More info here: http://www.boatdesign.net/forums/multihulls/vampire-cat-canted-t-foils-51329.html

 

More on the Vampire here: http://www.catsailingnews.com/2015/06/m20-vampire-project-june-2015-update-q.html

 

picture from the link above by Tim Bees:

 

 

This looks as if it has the potential to be the fastest of all the current designs as there aren't any components of lift working against each other in different directions, and the foil tilts the right way for going upwind. I wonder though if canting the rudder to match would improve the handling and reduce drag - every time the wand makes the foil generate more lift it must push the middle of the boat to windward, but the rudder will lift straight up instead, requiring a steering correction. Also, has it sailed alongside a Moth, FP or F20 fcs yet to see where its performance is relatively better/worse? (I'm not concerned about how long it takes to tack or gybe at this point as there may be better ways of raising and lowering the foils.)

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Also, has it sailed alongside a Moth, FP or F20 fcs yet to see where its performance is relatively better/worse?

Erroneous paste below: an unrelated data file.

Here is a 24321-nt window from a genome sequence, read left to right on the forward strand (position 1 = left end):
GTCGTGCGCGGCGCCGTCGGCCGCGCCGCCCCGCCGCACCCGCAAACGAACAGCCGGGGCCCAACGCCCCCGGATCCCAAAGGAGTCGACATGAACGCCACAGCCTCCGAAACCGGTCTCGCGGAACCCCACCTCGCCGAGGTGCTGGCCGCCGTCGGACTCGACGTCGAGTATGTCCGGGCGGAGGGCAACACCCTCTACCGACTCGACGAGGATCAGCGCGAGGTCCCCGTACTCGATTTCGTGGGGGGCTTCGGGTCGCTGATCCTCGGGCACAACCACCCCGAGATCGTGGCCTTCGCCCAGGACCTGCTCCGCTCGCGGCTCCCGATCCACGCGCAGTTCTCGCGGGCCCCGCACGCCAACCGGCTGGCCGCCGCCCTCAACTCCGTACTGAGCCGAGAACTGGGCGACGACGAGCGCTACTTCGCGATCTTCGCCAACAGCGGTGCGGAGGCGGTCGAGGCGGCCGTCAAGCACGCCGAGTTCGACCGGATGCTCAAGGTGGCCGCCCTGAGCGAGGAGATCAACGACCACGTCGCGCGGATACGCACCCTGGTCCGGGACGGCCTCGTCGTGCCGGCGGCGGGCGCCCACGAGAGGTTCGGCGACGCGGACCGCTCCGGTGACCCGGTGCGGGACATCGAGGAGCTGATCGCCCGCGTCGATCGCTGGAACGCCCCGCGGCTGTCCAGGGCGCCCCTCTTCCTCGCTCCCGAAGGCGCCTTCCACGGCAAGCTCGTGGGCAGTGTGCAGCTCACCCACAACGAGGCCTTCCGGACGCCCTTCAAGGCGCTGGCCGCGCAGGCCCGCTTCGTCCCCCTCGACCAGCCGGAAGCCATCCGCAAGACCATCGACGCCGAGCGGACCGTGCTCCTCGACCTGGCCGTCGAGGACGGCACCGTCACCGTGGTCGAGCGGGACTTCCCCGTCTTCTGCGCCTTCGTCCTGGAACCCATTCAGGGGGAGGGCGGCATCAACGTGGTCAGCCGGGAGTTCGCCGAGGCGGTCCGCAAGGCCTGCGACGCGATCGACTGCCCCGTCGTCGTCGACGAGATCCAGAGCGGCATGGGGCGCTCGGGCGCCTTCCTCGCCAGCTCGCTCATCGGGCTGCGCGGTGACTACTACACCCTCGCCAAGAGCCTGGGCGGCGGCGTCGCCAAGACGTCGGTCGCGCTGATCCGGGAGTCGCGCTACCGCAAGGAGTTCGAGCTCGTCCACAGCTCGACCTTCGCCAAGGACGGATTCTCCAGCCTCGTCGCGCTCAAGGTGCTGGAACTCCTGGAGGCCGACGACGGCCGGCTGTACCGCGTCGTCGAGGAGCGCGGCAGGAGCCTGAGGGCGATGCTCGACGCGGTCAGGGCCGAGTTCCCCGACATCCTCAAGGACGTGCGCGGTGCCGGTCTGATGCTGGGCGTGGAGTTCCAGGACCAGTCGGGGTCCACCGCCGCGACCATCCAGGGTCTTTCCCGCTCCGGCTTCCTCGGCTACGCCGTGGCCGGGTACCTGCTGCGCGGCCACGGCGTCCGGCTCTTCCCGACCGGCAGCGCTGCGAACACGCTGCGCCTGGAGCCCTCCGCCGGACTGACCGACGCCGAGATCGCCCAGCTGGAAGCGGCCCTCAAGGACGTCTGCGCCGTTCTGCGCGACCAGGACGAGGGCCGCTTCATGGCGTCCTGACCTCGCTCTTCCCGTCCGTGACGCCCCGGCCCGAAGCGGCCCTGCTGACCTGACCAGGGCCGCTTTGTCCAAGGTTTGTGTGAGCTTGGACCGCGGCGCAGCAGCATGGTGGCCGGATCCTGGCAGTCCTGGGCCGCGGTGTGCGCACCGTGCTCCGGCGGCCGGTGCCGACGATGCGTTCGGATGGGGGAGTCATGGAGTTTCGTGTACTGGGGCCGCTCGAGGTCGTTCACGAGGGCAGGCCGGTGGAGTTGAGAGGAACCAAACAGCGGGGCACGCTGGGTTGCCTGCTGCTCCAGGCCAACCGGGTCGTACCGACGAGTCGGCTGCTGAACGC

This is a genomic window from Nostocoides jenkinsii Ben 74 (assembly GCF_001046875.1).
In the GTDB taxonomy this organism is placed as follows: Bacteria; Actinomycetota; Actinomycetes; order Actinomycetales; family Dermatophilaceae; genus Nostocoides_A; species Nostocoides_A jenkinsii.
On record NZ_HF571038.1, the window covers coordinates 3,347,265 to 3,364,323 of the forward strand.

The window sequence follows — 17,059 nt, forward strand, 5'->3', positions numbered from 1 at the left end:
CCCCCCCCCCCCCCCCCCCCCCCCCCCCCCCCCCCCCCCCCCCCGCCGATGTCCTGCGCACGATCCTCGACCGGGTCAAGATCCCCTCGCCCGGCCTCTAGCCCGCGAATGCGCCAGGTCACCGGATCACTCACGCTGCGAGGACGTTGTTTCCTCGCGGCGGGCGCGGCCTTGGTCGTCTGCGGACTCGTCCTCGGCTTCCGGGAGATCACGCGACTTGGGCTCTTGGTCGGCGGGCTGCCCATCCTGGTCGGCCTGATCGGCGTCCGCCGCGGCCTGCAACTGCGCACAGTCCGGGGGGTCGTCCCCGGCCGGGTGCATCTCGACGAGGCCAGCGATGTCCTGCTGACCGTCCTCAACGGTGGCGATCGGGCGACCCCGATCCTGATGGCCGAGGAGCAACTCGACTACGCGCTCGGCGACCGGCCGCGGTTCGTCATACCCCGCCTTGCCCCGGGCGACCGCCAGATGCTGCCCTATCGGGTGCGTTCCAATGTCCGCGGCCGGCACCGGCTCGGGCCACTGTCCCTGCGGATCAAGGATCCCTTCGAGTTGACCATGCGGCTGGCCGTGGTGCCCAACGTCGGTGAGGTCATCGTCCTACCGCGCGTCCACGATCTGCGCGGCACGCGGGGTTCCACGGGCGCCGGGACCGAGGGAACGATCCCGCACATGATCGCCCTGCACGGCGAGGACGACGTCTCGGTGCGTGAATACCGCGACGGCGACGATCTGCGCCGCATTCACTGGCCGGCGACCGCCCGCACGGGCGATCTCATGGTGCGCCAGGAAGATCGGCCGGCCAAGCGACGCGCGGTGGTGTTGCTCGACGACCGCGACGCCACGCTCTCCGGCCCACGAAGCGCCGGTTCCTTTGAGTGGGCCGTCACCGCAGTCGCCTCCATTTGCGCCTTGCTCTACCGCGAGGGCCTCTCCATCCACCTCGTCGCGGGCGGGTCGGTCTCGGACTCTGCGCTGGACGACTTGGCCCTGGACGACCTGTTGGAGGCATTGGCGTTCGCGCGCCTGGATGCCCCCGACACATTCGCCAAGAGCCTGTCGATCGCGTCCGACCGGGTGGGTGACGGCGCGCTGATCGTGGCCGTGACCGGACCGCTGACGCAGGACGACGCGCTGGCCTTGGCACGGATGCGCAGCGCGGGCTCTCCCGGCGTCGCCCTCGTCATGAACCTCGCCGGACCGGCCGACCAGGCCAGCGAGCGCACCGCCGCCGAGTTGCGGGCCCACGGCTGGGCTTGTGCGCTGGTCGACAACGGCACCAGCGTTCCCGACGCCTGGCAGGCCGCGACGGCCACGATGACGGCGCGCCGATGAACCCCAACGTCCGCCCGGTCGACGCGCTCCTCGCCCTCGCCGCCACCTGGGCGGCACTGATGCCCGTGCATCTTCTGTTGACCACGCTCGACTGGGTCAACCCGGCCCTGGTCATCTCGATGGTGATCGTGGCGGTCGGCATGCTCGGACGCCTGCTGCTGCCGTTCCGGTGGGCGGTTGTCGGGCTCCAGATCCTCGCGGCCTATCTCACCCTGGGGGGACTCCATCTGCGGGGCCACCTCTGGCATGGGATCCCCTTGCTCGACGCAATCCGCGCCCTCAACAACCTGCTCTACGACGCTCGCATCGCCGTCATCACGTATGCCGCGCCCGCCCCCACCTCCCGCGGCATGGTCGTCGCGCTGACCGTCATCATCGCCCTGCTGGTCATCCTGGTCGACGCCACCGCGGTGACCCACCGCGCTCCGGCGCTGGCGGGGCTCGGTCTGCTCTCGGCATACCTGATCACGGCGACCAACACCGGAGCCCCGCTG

I don't know if it has sailed against Moths, but in the Round Texel it sailed against FP, F20fcs and other custom foilers. And while it is a chaotic race where you have to take comparisons with a degree of skepticism, this is their own report...

 

We were delighted with our performance during the first half of the Texel Race. We started cautiously, but quickly learnt to trust the wand in the large rolling waves. We led at the lighthouse feeling comfortably faster than the boats around. The leading boats arrived at the VC mark early, at least an hour before high water and we knew it would be shallow. So we stopped (still in the lead) to insert conventional straight daggerboards and to raise our rudders. Unfortunately one of the rudders slipped down and tore off when we grounded a few yards from the VC mark. Game over.

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If Kevin Ellway is involved it wil be well thought out. Some of the UK moth sailors have been doing some of the testing for the project. I believe there have been some scarey events, and this photo looks like one of them.

 

It has moth type wand control unlike almost all other cat foilers. ISAF have confirmed to the ACat Assoc that wand control does not comply with RRS 52 requiring all appendages to be manually controlled. The Moth Class changed this in its the class rules, no one else has, afik.

 

If the Vampire was alowed to enter the TEXEL, Rule 52 must have been discarded or ignored. If that is to be the case in other cat races and cat classes the foil design game will be thrown wide open again.